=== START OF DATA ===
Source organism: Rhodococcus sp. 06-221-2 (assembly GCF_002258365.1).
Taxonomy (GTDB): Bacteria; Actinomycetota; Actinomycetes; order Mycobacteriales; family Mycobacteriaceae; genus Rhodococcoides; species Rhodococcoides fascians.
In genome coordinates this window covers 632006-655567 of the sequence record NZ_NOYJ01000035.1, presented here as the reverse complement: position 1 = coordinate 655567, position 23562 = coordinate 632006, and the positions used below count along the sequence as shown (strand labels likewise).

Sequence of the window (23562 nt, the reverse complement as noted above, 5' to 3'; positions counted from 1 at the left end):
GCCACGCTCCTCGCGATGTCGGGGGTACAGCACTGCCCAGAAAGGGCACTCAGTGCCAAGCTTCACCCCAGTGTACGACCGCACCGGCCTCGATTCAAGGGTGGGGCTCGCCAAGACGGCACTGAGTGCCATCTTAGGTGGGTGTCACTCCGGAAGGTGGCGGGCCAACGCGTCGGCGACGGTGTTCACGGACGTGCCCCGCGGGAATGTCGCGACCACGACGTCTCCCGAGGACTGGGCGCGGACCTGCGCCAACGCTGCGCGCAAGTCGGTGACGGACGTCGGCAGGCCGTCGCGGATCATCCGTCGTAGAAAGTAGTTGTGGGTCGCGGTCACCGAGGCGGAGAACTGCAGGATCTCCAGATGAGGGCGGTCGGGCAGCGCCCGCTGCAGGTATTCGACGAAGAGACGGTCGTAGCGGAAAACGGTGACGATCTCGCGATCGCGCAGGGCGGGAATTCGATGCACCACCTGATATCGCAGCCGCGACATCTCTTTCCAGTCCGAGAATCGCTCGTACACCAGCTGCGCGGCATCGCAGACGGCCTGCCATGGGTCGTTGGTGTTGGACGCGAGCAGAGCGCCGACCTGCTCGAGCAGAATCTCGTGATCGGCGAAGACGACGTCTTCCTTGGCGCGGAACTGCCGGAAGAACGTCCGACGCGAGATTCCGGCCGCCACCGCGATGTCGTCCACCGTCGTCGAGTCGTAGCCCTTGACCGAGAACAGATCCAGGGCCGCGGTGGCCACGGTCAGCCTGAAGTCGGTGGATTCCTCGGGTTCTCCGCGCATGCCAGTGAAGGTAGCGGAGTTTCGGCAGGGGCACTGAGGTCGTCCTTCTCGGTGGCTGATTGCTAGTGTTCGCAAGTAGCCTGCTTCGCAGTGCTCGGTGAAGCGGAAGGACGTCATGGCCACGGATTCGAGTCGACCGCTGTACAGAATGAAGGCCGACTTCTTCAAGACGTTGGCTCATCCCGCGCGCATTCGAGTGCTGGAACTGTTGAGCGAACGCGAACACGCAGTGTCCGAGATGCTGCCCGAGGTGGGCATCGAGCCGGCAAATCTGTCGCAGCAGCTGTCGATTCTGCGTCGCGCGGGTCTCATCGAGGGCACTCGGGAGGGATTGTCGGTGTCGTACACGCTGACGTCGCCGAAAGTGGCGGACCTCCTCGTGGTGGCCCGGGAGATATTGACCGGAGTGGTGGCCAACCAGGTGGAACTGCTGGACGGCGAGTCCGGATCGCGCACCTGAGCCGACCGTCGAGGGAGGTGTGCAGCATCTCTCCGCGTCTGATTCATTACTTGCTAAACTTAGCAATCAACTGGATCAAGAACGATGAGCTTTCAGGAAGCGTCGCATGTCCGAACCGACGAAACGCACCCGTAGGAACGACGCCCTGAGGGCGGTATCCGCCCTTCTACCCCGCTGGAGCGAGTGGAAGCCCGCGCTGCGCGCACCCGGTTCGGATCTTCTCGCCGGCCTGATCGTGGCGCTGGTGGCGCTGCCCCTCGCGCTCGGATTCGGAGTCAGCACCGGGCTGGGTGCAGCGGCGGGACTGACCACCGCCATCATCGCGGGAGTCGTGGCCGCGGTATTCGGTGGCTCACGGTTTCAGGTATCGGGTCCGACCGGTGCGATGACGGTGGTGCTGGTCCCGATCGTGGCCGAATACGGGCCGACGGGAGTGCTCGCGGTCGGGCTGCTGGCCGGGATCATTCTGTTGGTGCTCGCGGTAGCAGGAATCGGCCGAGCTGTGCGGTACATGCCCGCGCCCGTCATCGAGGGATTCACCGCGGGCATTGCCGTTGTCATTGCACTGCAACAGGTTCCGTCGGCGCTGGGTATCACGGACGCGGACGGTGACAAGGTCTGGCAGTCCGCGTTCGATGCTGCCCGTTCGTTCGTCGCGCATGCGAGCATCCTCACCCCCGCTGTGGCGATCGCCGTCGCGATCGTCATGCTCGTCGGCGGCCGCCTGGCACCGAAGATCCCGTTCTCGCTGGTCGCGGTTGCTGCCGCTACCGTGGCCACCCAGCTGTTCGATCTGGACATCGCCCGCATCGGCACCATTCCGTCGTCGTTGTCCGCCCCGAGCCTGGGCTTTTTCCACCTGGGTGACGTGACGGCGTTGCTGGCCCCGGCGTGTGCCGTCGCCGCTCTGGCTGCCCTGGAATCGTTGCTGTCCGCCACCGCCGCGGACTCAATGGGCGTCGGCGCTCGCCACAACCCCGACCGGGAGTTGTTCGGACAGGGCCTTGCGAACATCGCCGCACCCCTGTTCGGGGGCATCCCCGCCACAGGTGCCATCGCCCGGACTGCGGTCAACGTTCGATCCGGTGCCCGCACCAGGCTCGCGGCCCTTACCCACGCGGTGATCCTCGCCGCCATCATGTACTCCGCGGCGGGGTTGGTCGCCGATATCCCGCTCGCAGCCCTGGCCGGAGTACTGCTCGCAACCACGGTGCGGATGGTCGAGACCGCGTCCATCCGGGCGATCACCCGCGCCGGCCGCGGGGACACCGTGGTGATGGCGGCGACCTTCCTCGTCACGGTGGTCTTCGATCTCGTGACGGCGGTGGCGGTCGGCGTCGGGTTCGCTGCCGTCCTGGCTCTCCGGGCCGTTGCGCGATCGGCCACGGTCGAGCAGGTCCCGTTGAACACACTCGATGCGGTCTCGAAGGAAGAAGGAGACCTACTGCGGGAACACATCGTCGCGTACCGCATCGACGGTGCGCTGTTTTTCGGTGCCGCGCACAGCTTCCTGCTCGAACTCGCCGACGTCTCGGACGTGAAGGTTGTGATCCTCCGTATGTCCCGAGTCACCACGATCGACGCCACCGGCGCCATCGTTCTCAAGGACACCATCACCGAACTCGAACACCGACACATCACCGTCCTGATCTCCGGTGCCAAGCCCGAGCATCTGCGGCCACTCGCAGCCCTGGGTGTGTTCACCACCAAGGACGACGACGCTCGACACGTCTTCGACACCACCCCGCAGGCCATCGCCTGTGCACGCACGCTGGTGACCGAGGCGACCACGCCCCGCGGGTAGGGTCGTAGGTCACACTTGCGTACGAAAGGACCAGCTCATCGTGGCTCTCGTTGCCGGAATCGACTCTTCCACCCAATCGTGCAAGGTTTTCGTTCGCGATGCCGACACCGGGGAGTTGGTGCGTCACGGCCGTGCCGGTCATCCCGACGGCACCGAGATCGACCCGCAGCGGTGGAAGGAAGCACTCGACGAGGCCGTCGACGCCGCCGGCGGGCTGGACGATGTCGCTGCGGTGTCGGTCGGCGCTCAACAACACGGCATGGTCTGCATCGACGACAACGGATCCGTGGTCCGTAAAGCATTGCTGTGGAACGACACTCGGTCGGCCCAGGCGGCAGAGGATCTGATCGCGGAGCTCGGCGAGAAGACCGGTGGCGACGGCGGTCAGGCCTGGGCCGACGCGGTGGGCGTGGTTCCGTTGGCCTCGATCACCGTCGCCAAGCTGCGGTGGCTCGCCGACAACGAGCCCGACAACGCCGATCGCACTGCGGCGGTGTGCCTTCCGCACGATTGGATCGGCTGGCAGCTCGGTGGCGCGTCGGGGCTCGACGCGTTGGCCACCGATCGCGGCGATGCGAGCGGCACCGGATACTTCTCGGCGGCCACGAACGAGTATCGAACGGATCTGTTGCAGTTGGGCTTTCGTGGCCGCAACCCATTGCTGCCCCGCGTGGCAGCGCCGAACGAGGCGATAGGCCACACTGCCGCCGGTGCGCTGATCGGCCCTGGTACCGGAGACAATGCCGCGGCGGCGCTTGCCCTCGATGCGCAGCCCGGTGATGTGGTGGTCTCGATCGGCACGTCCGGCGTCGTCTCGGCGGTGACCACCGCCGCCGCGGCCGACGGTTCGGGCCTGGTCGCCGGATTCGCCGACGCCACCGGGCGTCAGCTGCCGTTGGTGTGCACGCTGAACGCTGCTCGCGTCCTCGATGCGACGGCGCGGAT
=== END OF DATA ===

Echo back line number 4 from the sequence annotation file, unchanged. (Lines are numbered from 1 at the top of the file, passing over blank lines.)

Sequence of the window (23562 nt, the reverse complement as noted above, 5' to 3'; positions counted from 1 at the left end):